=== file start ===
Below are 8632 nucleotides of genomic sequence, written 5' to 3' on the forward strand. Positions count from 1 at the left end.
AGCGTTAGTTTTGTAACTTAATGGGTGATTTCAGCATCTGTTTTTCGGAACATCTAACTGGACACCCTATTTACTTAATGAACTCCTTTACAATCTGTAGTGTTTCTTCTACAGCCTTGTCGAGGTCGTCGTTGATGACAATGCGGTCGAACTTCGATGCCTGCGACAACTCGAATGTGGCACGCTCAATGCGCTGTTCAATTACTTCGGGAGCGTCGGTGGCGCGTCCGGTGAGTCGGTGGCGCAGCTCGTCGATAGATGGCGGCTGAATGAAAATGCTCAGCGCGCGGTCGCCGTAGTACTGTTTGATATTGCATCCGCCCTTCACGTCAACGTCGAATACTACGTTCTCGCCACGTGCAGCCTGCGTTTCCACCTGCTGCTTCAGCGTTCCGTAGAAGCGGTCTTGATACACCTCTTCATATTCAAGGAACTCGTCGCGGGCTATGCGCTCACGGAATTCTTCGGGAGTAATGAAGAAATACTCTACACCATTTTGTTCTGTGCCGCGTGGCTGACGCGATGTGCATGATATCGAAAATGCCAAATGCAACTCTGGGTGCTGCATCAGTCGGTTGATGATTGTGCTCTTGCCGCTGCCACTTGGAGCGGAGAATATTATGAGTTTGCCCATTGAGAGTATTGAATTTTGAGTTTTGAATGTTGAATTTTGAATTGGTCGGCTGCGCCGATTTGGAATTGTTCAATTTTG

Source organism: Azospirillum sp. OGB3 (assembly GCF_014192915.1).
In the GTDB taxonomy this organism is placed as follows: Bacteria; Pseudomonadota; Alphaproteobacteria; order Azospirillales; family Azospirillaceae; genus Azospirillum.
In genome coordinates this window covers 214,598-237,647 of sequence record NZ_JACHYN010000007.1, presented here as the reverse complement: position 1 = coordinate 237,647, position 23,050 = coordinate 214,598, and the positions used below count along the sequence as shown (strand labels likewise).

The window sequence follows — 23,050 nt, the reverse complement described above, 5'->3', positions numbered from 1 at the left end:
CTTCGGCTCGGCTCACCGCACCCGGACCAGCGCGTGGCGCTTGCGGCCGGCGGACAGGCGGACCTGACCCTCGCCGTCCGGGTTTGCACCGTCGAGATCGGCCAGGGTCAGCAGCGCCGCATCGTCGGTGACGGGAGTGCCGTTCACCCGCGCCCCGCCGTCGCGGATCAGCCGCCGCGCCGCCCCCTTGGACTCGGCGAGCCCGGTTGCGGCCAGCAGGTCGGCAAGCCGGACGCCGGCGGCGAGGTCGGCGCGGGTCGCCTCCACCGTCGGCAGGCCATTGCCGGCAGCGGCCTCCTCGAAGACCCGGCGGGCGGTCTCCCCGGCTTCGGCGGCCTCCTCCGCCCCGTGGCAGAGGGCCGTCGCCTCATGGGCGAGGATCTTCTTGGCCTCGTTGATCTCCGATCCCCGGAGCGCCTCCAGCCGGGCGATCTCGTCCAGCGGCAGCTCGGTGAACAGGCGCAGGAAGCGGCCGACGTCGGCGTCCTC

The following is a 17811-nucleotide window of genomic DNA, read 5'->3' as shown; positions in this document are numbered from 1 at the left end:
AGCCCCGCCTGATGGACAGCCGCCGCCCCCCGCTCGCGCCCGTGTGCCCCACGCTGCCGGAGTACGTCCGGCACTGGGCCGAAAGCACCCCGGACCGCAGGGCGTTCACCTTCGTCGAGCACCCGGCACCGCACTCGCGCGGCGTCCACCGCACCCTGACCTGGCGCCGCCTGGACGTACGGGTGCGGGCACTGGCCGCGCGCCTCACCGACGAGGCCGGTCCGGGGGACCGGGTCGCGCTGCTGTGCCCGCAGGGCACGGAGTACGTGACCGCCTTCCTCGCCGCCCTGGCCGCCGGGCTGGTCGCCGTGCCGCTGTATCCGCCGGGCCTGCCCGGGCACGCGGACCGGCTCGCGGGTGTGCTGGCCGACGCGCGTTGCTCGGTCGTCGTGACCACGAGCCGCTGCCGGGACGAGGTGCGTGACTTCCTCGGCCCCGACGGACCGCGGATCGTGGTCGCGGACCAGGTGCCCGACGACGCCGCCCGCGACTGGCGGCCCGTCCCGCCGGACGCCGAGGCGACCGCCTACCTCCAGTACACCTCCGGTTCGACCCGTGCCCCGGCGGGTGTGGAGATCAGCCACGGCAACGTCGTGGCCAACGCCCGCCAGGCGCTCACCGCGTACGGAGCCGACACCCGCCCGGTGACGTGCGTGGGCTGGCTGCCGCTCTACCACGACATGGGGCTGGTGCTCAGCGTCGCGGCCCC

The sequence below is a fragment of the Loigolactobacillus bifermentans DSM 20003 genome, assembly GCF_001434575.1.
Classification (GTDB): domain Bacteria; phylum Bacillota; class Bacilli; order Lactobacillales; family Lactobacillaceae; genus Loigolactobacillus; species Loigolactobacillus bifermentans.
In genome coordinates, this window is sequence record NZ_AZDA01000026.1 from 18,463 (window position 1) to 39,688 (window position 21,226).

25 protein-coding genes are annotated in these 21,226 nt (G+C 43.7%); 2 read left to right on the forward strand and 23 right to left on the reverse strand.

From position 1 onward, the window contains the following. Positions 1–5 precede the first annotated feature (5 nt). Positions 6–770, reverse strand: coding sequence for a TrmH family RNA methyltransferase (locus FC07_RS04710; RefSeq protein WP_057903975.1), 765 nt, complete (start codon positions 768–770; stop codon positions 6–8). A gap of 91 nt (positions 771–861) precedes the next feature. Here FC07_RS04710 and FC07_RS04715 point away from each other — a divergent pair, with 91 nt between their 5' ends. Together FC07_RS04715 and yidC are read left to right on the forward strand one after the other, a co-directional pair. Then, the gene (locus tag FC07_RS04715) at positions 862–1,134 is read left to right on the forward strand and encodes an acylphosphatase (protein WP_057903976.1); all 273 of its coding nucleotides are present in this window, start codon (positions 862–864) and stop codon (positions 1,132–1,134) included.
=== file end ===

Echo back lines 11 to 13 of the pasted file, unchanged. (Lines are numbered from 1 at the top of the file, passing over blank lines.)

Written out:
Classification (GTDB): domain Bacteria; phylum Bacillota; class Bacilli; order Lactobacillales; family Lactobacillaceae; genus Loigolactobacillus; species Loigolactobacillus bifermentans.
In genome coordinates, this window is sequence record NZ_AZDA01000026.1 from 18,463 (window position 1) to 39,688 (window position 21,226).

25 protein-coding genes are annotated in these 21,226 nt (G+C 43.7%); 2 read left to right on the forward strand and 23 right to left on the reverse strand.